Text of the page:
Modern Manufacturing’s Infrastructure Needs
The fact is U.S. infrastructure is decaying. From roads and bridges to airspace, water, energy, and even cybersecurity — these systems are crumbling, and the band-aid fixes are no longer sustainable. The American Society of Civil Engineers (ASCE) graded America’s infrastructure a D+ in its 2017 evaluation. This is actually the same score the U.S. received in 2013, meaning little improvement has been made.
For the manufacturing industry, infrastructure is necessary to efficiently acquire materials and reliably transport finished products. Without strong infrastructure systems, the supply chain is broken, slowed or cumbersome, at best. Apart from the obvious decline, modern manufacturing involves sophisticated logistics with inter-modality coupled with containerization and instantaneous communication. It is critical to not only identify changes to the industry but to anticipate further evolutions to plan and invest for the future. For example, what was required for the steam engine centuries ago is irrelevant in the modern era. Currently, advanced communications facilitate the disintegration of the manufacturing process, allowing design, finance, administration, component manufacturing, and assembly to be in different locations, yet still function cohesively.
Ultimately, manufacturing and infrastructure need each other. When both are strong, they are an unstoppable force.
Advances on the Legislative Front
Though a popular talking point, the infrastructure problem persists at a federal, state, and local level. Esri, a geographic information system software company, reports that federal infrastructure spending has dropped by 50 percent in the past 30 years — from 1 percent to 0.5 percent of GDP. State and local investments are also at a 30-year low.
As a percentage of GDP, the U.S. is investing significantly less in its infrastructure when compared to other nations. The current U.S. rate is 2.4 percent, while China’s rate, for example, is 8.6 percent.
The White House previously touted a $1.5 trillion plan to repair and upgrade America’s infrastructure, leveraging state and local tax dollars plus private investment. After much opposition from Congress, largely due to responsibility given to states and cities for infrastructure improvements, the plan is, by all reports, dead. Still, the administration appears confident to pass a bipartisan plan for publicly funded projects.
In July, House Transportation and Infrastructure Committee Chairman Bill Shuster introduced a draft plan that addressed possible funding sources for a number of potential projects that levies taxes on multiple fuel sources. While the bill did not receive action, it has kept momentum for infrastructure alive and laid a solid groundwork for what needs to happen. While a large plan seems on hold, some positive action has taken place more recently. In October, Congress passed the Federal Aviation Administration (FAA) Reauthorization Act of 2018. The bill provides for long-term funding for the FAA and touches upon numerous issues of importance to the industry, from certification and regulation to the enabling of the future of supersonic travel and the facilitating of a range of new electrical and autonomous systems. It ascertains infrastructure investment to modernize the aviation sector. Manufacturers welcomed the action both for strengthening the nation’s air transportation as well as increasing U.S. manufacturing competitiveness, efficiency, and growth.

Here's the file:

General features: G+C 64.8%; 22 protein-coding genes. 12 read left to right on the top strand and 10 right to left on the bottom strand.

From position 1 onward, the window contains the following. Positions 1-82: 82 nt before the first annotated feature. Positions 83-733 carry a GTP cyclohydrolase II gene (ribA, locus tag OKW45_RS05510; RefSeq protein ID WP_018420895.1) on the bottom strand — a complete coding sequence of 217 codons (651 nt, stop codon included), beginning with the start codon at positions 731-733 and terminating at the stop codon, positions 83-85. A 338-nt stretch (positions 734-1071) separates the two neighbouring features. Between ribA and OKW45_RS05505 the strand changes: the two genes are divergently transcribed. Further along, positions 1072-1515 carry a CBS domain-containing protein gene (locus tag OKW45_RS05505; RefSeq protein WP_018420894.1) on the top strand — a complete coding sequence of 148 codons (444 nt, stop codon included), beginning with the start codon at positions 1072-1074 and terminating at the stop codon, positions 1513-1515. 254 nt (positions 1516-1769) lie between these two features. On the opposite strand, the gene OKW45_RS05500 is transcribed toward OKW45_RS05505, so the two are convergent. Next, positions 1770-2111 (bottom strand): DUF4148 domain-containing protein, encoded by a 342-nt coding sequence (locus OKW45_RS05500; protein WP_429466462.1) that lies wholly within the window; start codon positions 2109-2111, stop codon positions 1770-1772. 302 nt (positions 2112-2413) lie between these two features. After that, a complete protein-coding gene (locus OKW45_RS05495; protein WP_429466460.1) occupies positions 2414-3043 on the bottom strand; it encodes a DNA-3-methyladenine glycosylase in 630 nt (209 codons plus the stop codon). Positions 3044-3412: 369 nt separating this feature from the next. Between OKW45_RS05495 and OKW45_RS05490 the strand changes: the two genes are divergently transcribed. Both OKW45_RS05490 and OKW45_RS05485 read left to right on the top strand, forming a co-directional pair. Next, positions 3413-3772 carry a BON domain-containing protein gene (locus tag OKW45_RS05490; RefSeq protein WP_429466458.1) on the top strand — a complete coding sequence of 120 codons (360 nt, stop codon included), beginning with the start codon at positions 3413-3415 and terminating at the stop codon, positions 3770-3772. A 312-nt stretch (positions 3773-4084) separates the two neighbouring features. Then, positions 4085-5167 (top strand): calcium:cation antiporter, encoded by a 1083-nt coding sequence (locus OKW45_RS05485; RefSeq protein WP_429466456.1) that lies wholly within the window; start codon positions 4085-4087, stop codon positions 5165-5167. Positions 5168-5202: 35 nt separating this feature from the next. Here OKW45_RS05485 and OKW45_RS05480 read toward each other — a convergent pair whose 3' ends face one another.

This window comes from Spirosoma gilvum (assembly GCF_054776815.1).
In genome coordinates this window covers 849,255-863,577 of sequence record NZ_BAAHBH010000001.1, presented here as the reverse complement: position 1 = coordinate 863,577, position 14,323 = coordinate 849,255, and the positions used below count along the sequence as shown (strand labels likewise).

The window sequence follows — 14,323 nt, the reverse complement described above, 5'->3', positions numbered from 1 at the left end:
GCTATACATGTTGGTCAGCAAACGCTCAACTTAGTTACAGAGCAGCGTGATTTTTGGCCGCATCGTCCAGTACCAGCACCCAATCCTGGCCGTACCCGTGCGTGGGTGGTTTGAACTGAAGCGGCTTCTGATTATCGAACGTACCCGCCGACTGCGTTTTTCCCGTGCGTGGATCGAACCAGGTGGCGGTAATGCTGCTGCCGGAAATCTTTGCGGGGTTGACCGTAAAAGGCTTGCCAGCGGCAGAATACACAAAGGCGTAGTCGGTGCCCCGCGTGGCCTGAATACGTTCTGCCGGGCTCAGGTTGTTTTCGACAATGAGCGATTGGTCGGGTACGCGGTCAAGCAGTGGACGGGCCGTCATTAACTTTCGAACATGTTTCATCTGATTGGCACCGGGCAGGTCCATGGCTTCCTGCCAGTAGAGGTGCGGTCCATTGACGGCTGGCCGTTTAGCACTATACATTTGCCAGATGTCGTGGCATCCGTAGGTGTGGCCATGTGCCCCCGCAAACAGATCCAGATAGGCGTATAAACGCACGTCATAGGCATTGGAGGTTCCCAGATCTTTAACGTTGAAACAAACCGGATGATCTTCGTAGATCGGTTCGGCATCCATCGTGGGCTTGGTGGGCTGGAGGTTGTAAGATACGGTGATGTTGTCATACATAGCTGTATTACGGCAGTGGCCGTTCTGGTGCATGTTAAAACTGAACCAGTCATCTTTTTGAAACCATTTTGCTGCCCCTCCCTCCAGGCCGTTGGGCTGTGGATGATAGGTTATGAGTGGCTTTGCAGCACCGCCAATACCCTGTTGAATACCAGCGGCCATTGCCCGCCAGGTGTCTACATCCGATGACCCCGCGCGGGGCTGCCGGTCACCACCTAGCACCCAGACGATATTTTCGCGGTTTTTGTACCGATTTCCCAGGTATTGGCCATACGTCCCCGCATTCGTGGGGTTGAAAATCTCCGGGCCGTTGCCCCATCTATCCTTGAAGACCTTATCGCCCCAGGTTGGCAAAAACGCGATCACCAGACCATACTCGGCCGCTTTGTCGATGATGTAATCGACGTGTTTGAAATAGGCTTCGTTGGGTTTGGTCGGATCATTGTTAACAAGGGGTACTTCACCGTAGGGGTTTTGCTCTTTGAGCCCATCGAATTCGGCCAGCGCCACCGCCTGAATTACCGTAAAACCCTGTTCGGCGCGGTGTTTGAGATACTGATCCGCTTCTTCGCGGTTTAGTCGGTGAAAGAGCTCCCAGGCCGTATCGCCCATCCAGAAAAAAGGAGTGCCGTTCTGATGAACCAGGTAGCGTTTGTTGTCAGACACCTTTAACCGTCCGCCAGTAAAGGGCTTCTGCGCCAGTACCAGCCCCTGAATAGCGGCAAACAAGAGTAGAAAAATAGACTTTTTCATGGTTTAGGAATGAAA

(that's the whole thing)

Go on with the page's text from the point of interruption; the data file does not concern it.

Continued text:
The fact is U.S. infrastructure is decaying. From roads and bridges to airspace, water, energy, and even cybersecurity — these systems are crumbling, and the band-aid fixes are no longer sustainable. Also, more recently, the president signed America’s Water Infrastructure Act of 2018 (AWIA) into law. The act will authorize federal funding for water infrastructure projects, expand the country’s water storage capabilities; upgrade wastewater, drinking, and irrigation systems; in addition to permitting or reauthorizing water infrastructure projects and programs. NAM points out that “upgrading and modernizing harbors and ports as well as aging inland waterway lock systems” is critical for moving U.S. manufacturing forward.
It’s worth noting that the Fixing America’s Surface Transportation Act (FAST Act), also known as the highway bill, will expire in 2020. With this deadline looming, Congress is being urged now to build a plan to ensure more funding for transportation improvements.
While recent positive moves have occurred, big initiatives have fallen short. As such, private equity firms are taking matters into their own hands and are poised to raise a substantial amount of funding for infrastructure investments. Collectively, firms have raised some $68.2 billion in the first three quarters of the year, which is up 18 percent from last year.
Still, to truly solve the problem and shore up the infrastructure landscape to ensure a strong U.S. manufacturing economy, federal infrastructure intervention is necessary. The need is clear — our infrastructure needs updating. Without action, America’s economy could be detrimentally impacted, especially the manufacturing sector. The ASCE report cites the following consequences if infrastructure investment is neglected:
- $3.9 trillion in losses to the U.S. GDP by 2025
- $7 trillion in lost business sales by 2025
- 2.5 million lost American jobs in 2025